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Lighting the Lamp: Grounded Jets

You might recognize the "Lighting the Lamp" feature from the Game Time paper. Rick Ackerman has been nice enough to send over his column for the website. "Lighting the Lamp" will be featured every home game day.

Keith Tkachuk Winnipeg Jets jersey circa 1995
Rick Ackerman

Lighting the Lamp With Rick Ackerman

In 2012 and 2013 the St. Louis Blues’ archenemy was the Los Angeles Kings, who bounced them out of the Stanley Cup playoffs both years. In 2014 the Blues lost to the Chicago Blackhawks in the first round of postseason play. In 2015 the Minnesota Wild eliminated the Note in six games of the opening round and last season the San Jose Sharks knocked St. Louis out of the playoffs in the Western Conference Finals. It would appear that now in 2017, the Blues’ biggest enemy is themselves.

Please forgive me while I trot out the old canard about the abused child who was placed in the protective-services system because both his mother and father kept beating him. With no other relatives available, the court awarded custody of the boy to the Blues because they seem to be unable to beat anybody.

The 2016-17 season was going to be a restructuring one for the Note as veterans David Backes, Troy Brouwer and Brian Elliott departed and Coach Hitchcock and his new associates/assistants adapted to the new NHL by stressing speed and offensive recklessness coupled with a transitioning defense to emphasize scoring without losing defensive superiority due to the Blues’ great depth on the blue line. Also helping would be the steady development of Jake Allen as the number one goaltender and the addition of a capable veteran, Carter Hutton, to back him up.

As we are all too painfully aware, things have just not exactly gone according to plan.

Last season St. Louis established a reputation as a superior road team that could also win most of its games at home. At this time last year, the Blues had a record of 27-15-7 for 61 points in 49 games played, with 126 goals for and 123 against. That ranked fourth in the NHL at the time. Washington led the NHL with 74 points, followed by Chicago and Dallas. Not far behind were the Penguins and Sharks, both of whom turned it up during the playoffs and made it to the Stanley Cup Finals, with Pittsburgh the new NHL champion.

Back to the present and this conundrum: what happened to the Blues? The answer is simple: they seemingly can’t score, nor can they play adequate defense, allowing far more goals against lately than they are able to score. After 49 games this year, St. Louis has a record of 24-20-5, three fewer victories, five more losses and eight fewer points than one year ago at this juncture. They’ve scored 138 goals, 12 more than they did last year in 49 games, but have allowed 152 goals against, 29 more than last year. That means from plus-3 last year to minus-14 this year. Yikes!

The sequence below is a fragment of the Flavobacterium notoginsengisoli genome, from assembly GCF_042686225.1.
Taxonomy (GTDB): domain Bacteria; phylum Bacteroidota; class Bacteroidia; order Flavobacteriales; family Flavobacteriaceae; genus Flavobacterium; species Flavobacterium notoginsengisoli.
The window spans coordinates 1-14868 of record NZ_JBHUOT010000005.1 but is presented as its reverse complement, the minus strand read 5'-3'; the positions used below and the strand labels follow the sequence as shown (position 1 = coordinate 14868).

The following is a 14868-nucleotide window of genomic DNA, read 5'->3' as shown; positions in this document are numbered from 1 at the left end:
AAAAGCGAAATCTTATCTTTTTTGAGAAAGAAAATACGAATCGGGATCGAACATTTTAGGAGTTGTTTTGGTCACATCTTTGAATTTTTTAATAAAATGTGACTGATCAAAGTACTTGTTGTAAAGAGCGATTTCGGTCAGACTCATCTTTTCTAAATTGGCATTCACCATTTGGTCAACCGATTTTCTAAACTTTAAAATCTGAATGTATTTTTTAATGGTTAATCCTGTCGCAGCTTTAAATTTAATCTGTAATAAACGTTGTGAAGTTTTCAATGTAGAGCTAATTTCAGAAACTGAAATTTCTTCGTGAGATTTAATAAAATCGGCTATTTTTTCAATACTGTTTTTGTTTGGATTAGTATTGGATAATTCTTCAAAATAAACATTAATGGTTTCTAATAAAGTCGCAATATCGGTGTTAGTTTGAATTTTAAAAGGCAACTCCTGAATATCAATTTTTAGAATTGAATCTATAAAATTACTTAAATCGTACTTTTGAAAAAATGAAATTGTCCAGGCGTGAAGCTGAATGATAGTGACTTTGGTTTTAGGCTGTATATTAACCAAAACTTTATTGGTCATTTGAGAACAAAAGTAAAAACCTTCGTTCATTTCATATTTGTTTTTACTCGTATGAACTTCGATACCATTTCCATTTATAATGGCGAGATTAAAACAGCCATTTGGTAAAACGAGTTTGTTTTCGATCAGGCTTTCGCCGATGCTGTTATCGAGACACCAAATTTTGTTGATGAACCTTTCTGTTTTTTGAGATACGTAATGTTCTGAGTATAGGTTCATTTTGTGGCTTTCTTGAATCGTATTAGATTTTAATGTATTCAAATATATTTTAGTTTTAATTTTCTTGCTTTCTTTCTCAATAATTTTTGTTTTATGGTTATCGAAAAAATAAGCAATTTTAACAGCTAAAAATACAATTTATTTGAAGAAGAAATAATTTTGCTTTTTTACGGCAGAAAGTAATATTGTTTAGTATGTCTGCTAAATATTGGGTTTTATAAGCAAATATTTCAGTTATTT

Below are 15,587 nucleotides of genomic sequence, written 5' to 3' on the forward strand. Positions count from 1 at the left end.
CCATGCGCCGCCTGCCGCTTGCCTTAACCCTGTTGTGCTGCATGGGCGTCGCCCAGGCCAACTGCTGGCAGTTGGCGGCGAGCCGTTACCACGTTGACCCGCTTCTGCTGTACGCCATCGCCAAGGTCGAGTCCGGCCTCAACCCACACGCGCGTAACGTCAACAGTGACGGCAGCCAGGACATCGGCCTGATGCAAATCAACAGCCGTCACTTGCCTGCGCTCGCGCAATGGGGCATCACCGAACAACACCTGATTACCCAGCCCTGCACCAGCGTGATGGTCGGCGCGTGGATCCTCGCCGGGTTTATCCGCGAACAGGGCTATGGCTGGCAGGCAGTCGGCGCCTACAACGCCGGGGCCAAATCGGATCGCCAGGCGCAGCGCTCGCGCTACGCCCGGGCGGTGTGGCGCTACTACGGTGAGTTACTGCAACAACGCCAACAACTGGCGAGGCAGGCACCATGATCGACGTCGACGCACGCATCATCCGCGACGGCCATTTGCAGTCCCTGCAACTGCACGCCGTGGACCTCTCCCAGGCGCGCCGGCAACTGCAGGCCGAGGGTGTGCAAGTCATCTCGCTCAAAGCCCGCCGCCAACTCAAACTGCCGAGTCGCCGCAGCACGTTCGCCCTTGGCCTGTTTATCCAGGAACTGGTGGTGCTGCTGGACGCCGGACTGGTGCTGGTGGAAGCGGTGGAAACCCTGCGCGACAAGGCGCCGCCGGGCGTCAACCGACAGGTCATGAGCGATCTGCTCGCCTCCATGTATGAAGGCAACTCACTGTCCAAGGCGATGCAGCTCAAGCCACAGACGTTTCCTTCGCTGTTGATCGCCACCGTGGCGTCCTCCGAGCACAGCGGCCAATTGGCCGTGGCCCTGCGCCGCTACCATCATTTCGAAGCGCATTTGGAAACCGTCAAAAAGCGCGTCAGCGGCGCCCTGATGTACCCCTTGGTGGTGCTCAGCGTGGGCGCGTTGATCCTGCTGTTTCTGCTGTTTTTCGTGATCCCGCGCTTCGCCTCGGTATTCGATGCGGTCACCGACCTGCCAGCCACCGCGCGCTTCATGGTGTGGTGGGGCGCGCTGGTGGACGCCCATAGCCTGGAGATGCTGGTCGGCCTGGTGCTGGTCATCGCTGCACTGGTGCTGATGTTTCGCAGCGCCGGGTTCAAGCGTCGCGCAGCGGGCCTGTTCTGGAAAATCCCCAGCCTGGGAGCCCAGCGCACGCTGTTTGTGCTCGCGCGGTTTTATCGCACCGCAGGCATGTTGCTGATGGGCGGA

It’s easy to point fingers and beat up on Jake Allen and Carter Hutton, blaming the goaltenders for all the defensive woes. Critics will point out lousy statistics, especially save percentage, while ignoring the real cause of the club’s defensive demise: a lack of back-checking by forwards, poor defensive coverage in the slot and the inability of Blues’ defensemen to clear opponents from in front of the crease.

The numbers don’t lie: Fabbri, minus-15; Shattenkirk, minus-13; Tarasenko and Steen, minus-11; Perron, minus-10; Bouwmeester, minus-9; Berglund and Gunnarsson, minus-8; Upshall, minus-7; Yakupov, minus-6; Lehtera and Pietrangelo, minus-5; Brodziak, Edmundson, Stastny and Parayko, minus-2 (that’s 16 minus players in case you’re not counting). Bortuzzo leads the club with plus-5, followed by Schwartz and Jaskin at plus-4 and Reaves at plus-2 (a total of four plus players). Ouch!

All of which prompted a desperate coaching staff and management to recall Pheonix Copley from the minors and give Allen a short rest. It didn’t matter much in Winnipeg as the Blues fell to the Jets, 5-3, with Copley making 24 saves, several quite spectacular. Carter Hutton got the next start and played well in Pittsburgh as the Blues surprised everybody, shutting the Penguins out, 3-0. However, things got a lot worse in St. Paul for Hutton as the Blues were once again blitzed by a potent offense and fell to the Wild, 5-1. At least Jake Allen came in during the third period and didn’t allow a goal. Add it all up and since the Winter Classic, the Note is 4-7-0, including four losses on home ice.

The Jets are three points behind the Blues, and a loss to the visitors tonight would bring Winnipeg to within one point of St. Louis in the Central Division. A pitiful Colorado team is 25 points behind the Note, so at least Blues Nation can rest easy about not finishing in the division cellar. And for those trying to find something to really smile about, it is possible St. Louis could end up with the fourth overall pick in the 2017 NHL Entry Draft (Las Vegas is locked into the third pick) given the way things have been going this month. The worst teams in the Eastern Conference (New Jersey, Detroit, Buffalo, Carolina, Tampa Bay, the Islanders and Florida) are all within striking distance of the Note, as are all the worst teams in the Western Conference except Arizona and Colorado.

How about using that draft choice to select Michael Rasmussen, a big (6’6”, 215 lbs.) scoring center who has potted 30 goals in 46 games for the Tri-City Americans of the WHL. With centers Ivan Barbashev and Jordan Kyrou and center/winger Tage Thompson waiting in the amateur wings, the Blues just might have the number-one center they have been missing.

Time to suck it up, or time to tank? Which would you rather see?